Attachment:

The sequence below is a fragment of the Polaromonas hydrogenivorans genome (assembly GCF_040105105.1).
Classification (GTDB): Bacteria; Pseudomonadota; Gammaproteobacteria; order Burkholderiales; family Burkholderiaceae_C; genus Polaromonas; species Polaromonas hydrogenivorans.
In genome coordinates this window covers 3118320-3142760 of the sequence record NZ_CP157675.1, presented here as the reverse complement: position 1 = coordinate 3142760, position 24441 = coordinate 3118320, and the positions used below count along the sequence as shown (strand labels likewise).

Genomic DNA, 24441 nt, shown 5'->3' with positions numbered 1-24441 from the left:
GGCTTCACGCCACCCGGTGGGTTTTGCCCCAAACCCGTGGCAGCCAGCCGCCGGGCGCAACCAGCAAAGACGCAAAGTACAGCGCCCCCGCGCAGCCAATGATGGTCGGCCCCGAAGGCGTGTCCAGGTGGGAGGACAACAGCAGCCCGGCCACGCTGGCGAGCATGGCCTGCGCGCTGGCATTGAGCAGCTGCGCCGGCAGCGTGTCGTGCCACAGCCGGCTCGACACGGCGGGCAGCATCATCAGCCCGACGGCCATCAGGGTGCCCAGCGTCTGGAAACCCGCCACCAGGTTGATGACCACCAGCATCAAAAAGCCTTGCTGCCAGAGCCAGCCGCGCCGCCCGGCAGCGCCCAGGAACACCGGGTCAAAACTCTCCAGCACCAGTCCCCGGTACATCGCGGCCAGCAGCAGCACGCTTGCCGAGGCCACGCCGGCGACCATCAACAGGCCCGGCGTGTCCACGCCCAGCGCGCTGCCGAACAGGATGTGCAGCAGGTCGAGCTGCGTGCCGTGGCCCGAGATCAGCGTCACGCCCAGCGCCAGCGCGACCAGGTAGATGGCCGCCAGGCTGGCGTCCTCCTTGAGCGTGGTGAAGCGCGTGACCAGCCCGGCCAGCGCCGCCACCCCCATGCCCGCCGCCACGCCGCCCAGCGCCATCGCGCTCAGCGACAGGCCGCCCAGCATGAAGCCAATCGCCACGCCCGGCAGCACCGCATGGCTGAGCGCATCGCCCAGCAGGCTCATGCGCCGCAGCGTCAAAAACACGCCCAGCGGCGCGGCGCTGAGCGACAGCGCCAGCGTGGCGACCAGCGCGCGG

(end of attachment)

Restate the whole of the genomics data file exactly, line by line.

The sequence below is a fragment of the Polaromonas hydrogenivorans genome (assembly GCF_040105105.1).
Classification (GTDB): Bacteria; Pseudomonadota; Gammaproteobacteria; order Burkholderiales; family Burkholderiaceae_C; genus Polaromonas; species Polaromonas hydrogenivorans.
In genome coordinates this window covers 3118320-3142760 of the sequence record NZ_CP157675.1, presented here as the reverse complement: position 1 = coordinate 3142760, position 24441 = coordinate 3118320, and the positions used below count along the sequence as shown (strand labels likewise).

Genomic DNA, 24441 nt, shown 5'->3' with positions numbered 1-24441 from the left:
GGCTTCACGCCACCCGGTGGGTTTTGCCCCAAACCCGTGGCAGCCAGCCGCCGGGCGCAACCAGCAAAGACGCAAAGTACAGCGCCCCCGCGCAGCCAATGATGGTCGGCCCCGAAGGCGTGTCCAGGTGGGAGGACAACAGCAGCCCGGCCACGCTGGCGAGCATGGCCTGCGCGCTGGCATTGAGCAGCTGCGCCGGCAGCGTGTCGTGCCACAGCCGGCTCGACACGGCGGGCAGCATCATCAGCCCGACGGCCATCAGGGTGCCCAGCGTCTGGAAACCCGCCACCAGGTTGATGACCACCAGCATCAAAAAGCCTTGCTGCCAGAGCCAGCCGCGCCGCCCGGCAGCGCCCAGGAACACCGGGTCAAAACTCTCCAGCACCAGTCCCCGGTACATCGCGGCCAGCAGCAGCACGCTTGCCGAGGCCACGCCGGCGACCATCAACAGGCCCGGCGTGTCCACGCCCAGCGCGCTGCCGAACAGGATGTGCAGCAGGTCGAGCTGCGTGCCGTGGCCCGAGATCAGCGTCACGCCCAGCGCCAGCGCGACCAGGTAGATGGCCGCCAGGCTGGCGTCCTCCTTGAGCGTGGTGAAGCGCGTGACCAGCCCGGCCAGCGCCGCCACCCCCATGCCCGCCGCCACGCCGCCCAGCGCCATCGCGCTCAGCGACAGGCCGCCCAGCATGAAGCCAATCGCCACGCCCGGCAGCACCGCATGGCTGAGCGCATCGCCCAGCAGGCTCATGCGCCGCAGCGTCAAAAACACGCCCAGCGGCGCGGCGCTGAGCGACAGCGCCAGCGTGGCGACCAGCGCGCGG